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Rewire the Brain: How Long Does It Take to Rewire the Brain From Addiction?

How Does Drug Rehab Rewire the Brain?

Drug rehab can literally rewire the brain as it recovers from addiction. Learn how the damage of drug abuse can be repaired in our blog.

Written by

brian-mooreBrian Moore

Content Writer

Reviewed by

jeremy-arztJeremy Arzt

Chief Clinical Officer

Addiction Recovery

Treatment Professional


October 20, 2023

Can you cure addiction?

Well....not really. Addiction, or at least the way most understand it, is a chronic disease similar to diabetes, asthma, or heart disease. It's less something you cure and more something people have to manage carefully throughout their lives.

However, that doesn't mean you can't do things to make addiction less severe and easier to manage.

Addictive drugs, over time, change the brain in fundamental ways. They interfere with the normal balance of chemicals and neurotransmitters, causing dependence and addiction.

But here's the good news – our brains are incredibly adaptable. We have the ability to literally rewire our brains through new experiences, behaviors, and thoughts.

So, while you may not be able to completely "cure" addiction, you can definitely rewire your brain to reduce its effects and potentially overcome it.

But how long does it take to rewire the brain from addiction?

The short answer is: it depends.

Rewire the Brain: What Is Addiction?

When someone develops an attachment to doing something or using a substance, they continue to do it frequently, even when it causes them trouble. This is known as addiction. Imagine, for instance, really loving video games or eating candy. It's like you're enjoying them so much that it's hard to quit, even if it affects your life or makes you feel horrible afterward. This resembles the core of addiction in specific ways.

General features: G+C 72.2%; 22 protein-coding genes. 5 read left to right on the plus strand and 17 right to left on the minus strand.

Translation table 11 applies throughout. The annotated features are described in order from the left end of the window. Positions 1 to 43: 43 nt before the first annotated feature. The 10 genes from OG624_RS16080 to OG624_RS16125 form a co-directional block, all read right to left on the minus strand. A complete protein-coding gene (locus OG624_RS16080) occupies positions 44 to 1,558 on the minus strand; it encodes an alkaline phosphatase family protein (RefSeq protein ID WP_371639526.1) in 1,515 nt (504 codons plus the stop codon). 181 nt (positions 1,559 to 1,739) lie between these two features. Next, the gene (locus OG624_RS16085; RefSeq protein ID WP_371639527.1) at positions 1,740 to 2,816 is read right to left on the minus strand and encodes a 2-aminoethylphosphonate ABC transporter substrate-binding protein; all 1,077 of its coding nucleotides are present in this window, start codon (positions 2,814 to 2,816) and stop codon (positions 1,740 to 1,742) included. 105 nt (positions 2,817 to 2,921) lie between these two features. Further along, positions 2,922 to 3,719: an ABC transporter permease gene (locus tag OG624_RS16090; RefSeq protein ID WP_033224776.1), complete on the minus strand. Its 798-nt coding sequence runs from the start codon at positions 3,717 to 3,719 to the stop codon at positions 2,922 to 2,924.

Rewire the Brain: How Does Addiction Rewire the Brain?

As mentioned earlier, addictive substances can change the brain on a fundamental level. This happens in several ways:

Reward Pathway: Addictive drugs trigger the release of dopamine, a neurotransmitter associated with pleasure and reward. With repeated use, the brain's reward pathway becomes desensitized and requires more of the drug to achieve the same effect.

Memory and Learning: Addiction can also impact the brain's memory and learning capabilities. The brain is wired to remember activities that bring pleasure, so it quickly learns to associate drug use with pleasure, creating a powerful connection.

Decision Making: Chronic drug use can affect the prefrontal cortex, the part of the brain responsible for decision-making and impulse control. This can lead to impulsive and risky behaviors related to drug use.

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Rewire the Brain: Why Is Addiction So Dangerous?